To illustrate the power of their model, Steiner and Sákovics cite the way in which shopping mall developers set their rental fees. Typically, they point out, the brand-name department stores that anchor any mall receive large discounts on their rents. “Anchor shops bring in loyal customers who end up shopping at other stores as well; thus their decisions have large impact on the decisions of others,” they write. “At the same time their sales are relatively unaffected by the custom of shoppers derived from other stores—as shown by the similarity of their sales per square feet between regional and super-regional malls.”
A Serendipitous Beginning
Steiner and Sákovics’s approach came about serendipitously. “We were playing around with a set of models without anything practical in mind,” Steiner recalls. “Once we found a way to solve problems we hadn’t solved before, it gave us some mathematical way of solving other problems.”
To develop their model, Steiner and Sákovics relied on two critical concepts, one well tried and the other that they devised specifically to deal with coordination problems. “The risk dominance criterion is an old and important concept,” Steiner says. “It shows that in times of uncertainty, mutual worries can become self-fulfilling.” In other words, people and organizations can coordinate in such a way as to harm all parties. For example, they all might withdraw their money from an otherwise solvent bank in the face of a possible bank run, thereby spoiling the bank’s chances of surviving the run.
The other concept—the belief constraint—“is our technical contribution,” Steiner says. “It recognizes that when you ask groups of people with different incentives how optimistic they are about what will happen, you can’t make everybody completely optimistic; there will always be doubts.” Generalizing the belief constraints for many players in a coordination game, the two write, “allows us to characterize the coordination outcome and specify the optimal policy for a broad range of payoffs and information structures.”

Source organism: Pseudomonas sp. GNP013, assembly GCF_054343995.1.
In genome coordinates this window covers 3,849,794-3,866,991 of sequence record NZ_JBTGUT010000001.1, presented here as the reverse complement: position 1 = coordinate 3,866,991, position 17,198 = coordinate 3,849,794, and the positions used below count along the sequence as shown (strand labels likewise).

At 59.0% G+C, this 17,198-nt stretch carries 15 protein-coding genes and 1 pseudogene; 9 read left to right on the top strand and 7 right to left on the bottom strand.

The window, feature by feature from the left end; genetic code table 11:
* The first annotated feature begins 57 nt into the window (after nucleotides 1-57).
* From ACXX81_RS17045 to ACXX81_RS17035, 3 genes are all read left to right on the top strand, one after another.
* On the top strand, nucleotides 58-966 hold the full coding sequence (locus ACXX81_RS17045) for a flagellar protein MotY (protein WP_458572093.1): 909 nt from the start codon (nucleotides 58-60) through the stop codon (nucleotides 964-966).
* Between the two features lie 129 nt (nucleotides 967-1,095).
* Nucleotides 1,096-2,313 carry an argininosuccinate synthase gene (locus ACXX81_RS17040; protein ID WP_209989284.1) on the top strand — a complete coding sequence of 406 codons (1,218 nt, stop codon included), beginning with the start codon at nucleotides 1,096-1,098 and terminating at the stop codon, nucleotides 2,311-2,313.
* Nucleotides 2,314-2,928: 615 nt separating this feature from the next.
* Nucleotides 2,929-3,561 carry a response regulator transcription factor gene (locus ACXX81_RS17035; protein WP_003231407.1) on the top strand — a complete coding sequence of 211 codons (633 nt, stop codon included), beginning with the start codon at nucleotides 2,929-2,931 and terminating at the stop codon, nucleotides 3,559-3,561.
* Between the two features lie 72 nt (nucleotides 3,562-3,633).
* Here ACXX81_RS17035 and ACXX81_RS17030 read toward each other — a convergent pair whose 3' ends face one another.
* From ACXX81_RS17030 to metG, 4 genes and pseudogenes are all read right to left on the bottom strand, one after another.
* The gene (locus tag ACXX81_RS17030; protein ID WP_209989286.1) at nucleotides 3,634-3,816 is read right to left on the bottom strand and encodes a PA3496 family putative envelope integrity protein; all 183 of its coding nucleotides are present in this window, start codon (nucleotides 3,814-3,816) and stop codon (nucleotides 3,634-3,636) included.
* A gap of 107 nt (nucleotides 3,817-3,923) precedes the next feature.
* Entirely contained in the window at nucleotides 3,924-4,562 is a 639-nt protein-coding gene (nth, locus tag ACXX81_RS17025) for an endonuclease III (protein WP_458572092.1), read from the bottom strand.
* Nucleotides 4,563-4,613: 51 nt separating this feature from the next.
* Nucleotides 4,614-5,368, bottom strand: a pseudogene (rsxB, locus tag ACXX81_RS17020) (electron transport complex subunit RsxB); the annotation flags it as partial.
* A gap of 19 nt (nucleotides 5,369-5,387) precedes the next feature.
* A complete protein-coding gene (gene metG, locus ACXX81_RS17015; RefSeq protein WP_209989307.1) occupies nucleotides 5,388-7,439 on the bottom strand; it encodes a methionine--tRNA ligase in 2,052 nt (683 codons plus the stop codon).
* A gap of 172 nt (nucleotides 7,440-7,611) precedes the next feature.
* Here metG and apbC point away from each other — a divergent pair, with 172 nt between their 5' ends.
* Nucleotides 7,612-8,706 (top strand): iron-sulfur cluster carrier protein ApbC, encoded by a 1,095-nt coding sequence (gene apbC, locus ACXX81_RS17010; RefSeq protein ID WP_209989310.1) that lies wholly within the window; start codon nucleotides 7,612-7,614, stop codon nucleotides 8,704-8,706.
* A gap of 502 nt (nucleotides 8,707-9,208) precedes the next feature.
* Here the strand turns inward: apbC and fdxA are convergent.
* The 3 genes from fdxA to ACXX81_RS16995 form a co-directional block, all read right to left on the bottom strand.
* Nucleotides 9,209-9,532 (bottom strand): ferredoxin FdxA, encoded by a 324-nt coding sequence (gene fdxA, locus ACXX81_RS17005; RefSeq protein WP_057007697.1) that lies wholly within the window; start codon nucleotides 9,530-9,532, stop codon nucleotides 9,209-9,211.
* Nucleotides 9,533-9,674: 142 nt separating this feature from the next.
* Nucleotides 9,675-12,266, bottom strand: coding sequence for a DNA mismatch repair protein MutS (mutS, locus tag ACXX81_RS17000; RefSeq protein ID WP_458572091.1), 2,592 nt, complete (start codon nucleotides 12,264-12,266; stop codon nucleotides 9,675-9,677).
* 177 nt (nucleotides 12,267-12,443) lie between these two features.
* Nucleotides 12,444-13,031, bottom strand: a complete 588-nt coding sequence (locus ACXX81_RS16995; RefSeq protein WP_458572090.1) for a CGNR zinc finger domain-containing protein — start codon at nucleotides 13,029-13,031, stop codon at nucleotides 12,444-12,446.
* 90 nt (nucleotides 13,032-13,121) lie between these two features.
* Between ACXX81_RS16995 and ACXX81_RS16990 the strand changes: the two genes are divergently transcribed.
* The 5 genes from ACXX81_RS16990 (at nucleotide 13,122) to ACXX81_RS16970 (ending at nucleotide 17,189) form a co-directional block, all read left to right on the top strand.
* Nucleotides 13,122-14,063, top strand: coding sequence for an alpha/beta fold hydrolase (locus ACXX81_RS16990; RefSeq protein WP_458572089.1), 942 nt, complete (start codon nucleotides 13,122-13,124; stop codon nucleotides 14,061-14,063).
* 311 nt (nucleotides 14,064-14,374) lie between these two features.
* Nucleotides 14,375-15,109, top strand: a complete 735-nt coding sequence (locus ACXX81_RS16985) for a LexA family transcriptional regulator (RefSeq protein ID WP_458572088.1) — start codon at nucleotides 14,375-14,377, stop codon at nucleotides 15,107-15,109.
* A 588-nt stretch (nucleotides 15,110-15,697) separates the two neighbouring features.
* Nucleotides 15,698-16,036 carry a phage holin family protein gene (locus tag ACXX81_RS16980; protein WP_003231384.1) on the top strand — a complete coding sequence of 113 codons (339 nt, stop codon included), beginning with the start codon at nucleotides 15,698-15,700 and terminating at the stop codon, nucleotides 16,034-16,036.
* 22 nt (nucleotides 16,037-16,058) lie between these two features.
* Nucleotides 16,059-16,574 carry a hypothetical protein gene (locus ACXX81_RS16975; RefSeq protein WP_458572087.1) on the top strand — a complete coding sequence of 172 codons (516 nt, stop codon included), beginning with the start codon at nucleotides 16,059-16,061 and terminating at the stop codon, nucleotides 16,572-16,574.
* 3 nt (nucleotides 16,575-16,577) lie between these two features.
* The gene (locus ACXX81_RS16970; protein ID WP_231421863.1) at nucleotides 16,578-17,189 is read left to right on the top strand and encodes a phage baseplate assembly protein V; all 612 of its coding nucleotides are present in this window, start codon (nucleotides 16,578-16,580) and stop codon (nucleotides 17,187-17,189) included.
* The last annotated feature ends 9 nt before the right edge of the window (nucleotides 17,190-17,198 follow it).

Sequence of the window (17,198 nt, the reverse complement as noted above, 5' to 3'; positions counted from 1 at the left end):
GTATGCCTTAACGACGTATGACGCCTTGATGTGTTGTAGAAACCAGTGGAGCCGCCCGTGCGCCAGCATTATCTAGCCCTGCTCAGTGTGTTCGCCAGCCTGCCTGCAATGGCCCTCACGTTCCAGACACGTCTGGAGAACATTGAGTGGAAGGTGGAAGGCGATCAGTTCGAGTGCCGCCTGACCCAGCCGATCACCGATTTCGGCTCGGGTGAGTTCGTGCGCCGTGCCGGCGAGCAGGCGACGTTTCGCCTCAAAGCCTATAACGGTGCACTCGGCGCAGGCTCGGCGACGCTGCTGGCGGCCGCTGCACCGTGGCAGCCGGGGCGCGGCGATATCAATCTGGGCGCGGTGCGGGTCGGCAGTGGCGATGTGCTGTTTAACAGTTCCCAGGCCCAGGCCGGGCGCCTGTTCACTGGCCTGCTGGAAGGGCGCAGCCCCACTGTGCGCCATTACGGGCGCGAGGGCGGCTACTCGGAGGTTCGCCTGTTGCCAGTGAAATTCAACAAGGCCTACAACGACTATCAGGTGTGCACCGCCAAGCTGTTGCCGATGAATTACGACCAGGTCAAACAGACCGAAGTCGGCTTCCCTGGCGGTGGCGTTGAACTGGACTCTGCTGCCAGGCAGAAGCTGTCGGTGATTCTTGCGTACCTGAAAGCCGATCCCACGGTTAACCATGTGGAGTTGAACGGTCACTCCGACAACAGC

Financial Regulation and New Technology
The model provides guidance on situations well beyond mall rentals. Financial regulation is one arena that can potentially benefit from it. Take, for example, a country in such financial distress that it has frozen all bank deposits but then decides to allow some depositors to withdraw their money to maintain liquidity. “Our model allows us to track how a discriminatory withdrawal policy affects the probability of a run, thus informing the policy discussion,” Steiner and Sákovics write.
Similarly, the model can play a role in a corporation’s introduction of new technology, such as videoconferencing. Typically, organizations seed a group of employees to adopt the technology first, in hopes that they will highlight any technical problems and help to convince coworkers to accept the technology. “Our model can easily be adapted to find the optimal seeding policy,” the pair writes. And in the example of economic crisis withdrawal that opened this summary, Steiner says, “the model gives an idea of whom to subsidize to stimulate the economy.”
Steiner emphasizes that he and Sákovics have not applied their model to formal examination. “It’s a theory paper; it hasn’t been tested. As a piece of mathematics it’s a speculative model,” he says. “We don’t know empirically in what domains it works and doesn’t work. It may work equally well or badly. It’s a new model. We’ll have to do experiments to test it. And if the profession finds it sufficiently useful, somebody will test it.”
But before that, Steiner continues, “the model may stimulate public policy discussions.” He envisions such discussions in the continuing disagreements over the stimulus program that the Bush and Obama administrations devised to deal with the effects of the economic meltdown of 2008. “I hope that somebody who knows much more about the details of how the stimulus has been done and how other stimuli may be done in the future may find this model useful in organizing his or her thoughts,” he says. “We hope that it will be a useful tool in the discussion.”